One time a few weeks ago I was waiting for Mr. Cooper to come out of the store, and I had to go to the bathroom, and so I left the cab and went inside. Inside I saw him standing with his walker which had a little basket hooked onto it; he was gazing at the deli with its hot yellow lights and good greasy smells. He looked carefully and happily at all the foods, the brown and crispy fried chicken and the pink ham and black and pink roast beef and the red and orange and green salads. He stood there and watched all the people pick out their favorites, nodding in affirmation each time. Mr. Cooper always spends at least 30 minutes in the store, and he always comes out with the same thing: a small sack containing a box of saltine crackers and a quart of skim milk.
Today I watch him inch across the walkway and finally disappear inside the grocery store. The meter clicks higher as I wait in the sun. Somewhere out there is a bear with Mr. Cooper’s name on it, and one with my name too. Another cab comes up behind me, so I turn my hazard lights on. The lights blink and blink until he gets the message and drives around me.
Breakfast with Her
I grew accustom to the smile she made when the smell of freshly fried hash browns carried her out of bed. I’d kiss her on the cheek and tell her, “Coffee will be ready in a minute.” I’d call her sleepyhead, giving her a hard time for sleeping in.
We always listened to music while we ate. I’d leave my IPod on shuffle and tell her interesting facts about the songs that played. I use to come up with clever alliterations for the menu. Mike’s Mushroom Mozzarella Melt was her favorite.
In the beginning I had only one frying pan. I’d be a nervous wreck trying to get all the food on the table while it was still warm. “These damn potatoes take so long. My biscuits are burning and I’ve not even started the eggs.”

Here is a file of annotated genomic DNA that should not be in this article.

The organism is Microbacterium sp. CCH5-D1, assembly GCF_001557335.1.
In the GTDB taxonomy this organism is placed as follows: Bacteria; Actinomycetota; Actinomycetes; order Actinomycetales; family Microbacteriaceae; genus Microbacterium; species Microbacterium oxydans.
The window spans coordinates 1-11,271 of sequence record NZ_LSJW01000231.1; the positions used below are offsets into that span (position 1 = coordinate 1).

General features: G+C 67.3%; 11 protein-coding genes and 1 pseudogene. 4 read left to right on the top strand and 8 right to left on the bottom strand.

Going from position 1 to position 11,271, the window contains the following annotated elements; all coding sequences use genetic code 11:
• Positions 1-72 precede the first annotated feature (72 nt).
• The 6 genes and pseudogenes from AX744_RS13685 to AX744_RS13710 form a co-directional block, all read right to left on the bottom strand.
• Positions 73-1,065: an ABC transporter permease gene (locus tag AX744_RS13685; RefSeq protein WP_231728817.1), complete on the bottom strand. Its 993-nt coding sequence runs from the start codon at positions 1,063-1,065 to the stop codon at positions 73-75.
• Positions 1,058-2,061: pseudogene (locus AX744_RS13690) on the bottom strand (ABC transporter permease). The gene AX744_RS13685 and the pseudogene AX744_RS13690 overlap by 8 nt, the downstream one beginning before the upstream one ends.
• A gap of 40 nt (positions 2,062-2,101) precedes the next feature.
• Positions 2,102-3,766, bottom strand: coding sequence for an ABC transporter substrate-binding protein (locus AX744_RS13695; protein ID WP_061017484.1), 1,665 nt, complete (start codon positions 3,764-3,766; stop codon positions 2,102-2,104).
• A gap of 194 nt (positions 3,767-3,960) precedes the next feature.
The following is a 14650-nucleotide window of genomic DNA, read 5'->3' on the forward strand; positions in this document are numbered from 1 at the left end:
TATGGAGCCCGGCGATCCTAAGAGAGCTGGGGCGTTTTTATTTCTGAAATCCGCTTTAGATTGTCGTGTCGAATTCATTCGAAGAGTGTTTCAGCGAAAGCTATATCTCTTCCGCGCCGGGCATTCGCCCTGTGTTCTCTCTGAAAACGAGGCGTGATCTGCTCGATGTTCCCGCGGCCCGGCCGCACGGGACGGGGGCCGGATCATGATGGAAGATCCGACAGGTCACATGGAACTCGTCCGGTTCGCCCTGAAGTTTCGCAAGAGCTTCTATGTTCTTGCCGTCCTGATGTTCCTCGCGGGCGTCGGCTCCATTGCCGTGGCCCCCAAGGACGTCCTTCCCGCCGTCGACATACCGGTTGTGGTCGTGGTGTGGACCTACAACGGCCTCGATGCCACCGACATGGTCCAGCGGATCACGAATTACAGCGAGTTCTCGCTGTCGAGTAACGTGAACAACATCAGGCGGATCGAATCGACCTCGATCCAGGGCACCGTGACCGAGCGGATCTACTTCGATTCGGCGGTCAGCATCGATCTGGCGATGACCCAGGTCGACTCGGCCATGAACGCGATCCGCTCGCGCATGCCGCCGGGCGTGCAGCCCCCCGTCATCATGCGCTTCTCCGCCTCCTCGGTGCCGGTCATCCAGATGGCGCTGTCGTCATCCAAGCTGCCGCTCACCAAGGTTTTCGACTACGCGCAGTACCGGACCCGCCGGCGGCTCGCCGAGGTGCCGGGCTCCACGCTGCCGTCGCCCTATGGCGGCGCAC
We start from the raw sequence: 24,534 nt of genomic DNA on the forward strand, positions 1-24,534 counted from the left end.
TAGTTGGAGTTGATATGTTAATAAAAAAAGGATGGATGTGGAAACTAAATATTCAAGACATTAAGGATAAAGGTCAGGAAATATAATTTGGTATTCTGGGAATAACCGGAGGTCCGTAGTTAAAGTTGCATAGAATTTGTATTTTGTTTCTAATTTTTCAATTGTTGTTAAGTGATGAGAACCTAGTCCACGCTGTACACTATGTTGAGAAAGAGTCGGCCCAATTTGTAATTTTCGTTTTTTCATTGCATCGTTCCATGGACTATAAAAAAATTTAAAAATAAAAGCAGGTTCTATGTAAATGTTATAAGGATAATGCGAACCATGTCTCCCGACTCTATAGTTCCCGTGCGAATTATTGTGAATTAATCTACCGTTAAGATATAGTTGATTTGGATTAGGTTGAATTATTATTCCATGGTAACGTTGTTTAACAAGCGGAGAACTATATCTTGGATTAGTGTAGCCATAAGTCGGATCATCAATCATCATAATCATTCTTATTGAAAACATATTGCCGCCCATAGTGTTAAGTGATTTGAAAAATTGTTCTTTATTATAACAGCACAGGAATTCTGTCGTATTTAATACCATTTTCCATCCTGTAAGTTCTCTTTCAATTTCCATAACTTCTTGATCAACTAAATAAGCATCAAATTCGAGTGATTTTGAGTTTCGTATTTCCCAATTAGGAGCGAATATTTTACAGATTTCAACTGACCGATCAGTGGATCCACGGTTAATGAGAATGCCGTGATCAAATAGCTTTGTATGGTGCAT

Eventually she grew tired of my neurotic behavior and bought me a second frying pan. I became proficient at timing everything just right. The alarm on the oven, signaling the completion of the biscuits, would ring just as the potatoes turned a perfect light brown and the eggs became fluffy.
“Breakfast is served.” I divided the eggs, half on each plate. She was sitting on the balcony with her cup of coffee. “Could you please grab the potatoes? I can only carry so much. I’m not an octopus you know.”
“Take it easy. I’m coming.” She stood up. “Do you have any Advil? My head is killing me.”
“I’m not feeling that well either. Nickel beers at The Tavern will do it to you. Do you want orange or apple juice?”
The night before we met a few of her friends for nickel beers. Five dollars at the door got you a souvenir plastic mug with the name of the bar printed on the side.
The place always filled out on nickel beer night. Waitresses in sexy outfits maneuvered around a packed house with pitchers of Miller High Life, the champagne of beers. From six to eight, if you had a souvenir mug, you were treated to unlimited refills.
I hated hanging out with her friends. Most of them were, like her, marine biologists working at Sea World. It was easy enough for me to fake interest when it was just the two of us. But a dozen marine life fanatics sharing their war stories was unbearable. I sat by her side, my face buried in my mug, unable to add anything to a drunken discussion on the mating rituals of Indo-Pacific Humpbacks.
At eight o’clock, when the free beer came to a depressing halt, the aquatic group decided to head to the basement where there was a D.J. spinning records. She wanted to join her friends. I wanted to go home. I was drunk and it was getting late. She could sense how grumpy I was.
She gave in. We headed back to my apartment. It was a five-block walk. I was filled with guilt.
“I feel bad,” I said. We were walking hand in hand.
“You wanted to go dancing with your friends but I made you leave.”
“You didn’t make me do anything.” She tickled my palm with her index finger.
“I still feel bad.”
“Don’t feel bad.”
“I’m holding you back.”
“Don’t be silly.” She kissed me on the cheek.
I wanted to say more but I was afraid if I opened my mouth to talk I’d start to cry.
“Everything on my goddamn IPod is slow and depressing.” I headed over to the IPod, determined to find a better record for us to eat breakfast to.
“Would you just sit down?” She swallowed three Advil with her apple juice. “I don’t wanna have to listen to you bitching about your eggs being cold.”
“We need an up tempo song, something to set the tone for the entire day. This is important.”
“What are we doing today anyway?” She spoke through a mouthful of eggs.
“I’m not sure. Do you want ketchup for those? I have ketchup.”
“I’m fine. What about the Bob Dylan album you were talking about last night?”
“Blood on the Tracks? That’s a breakup album. It’s one of the best breakup albums of all time. But, still, it’s a breakup album.”
“These potatoes are good.” She ignored me.
“Of course they are. I’m a genius in the kitchen.”
“You’re full of shit.” She rolled her eyes.
“I know,” I declared, pointing up to the ceiling, my eyebrows reaching for my hairline.
“You’re crazy.” She laughed.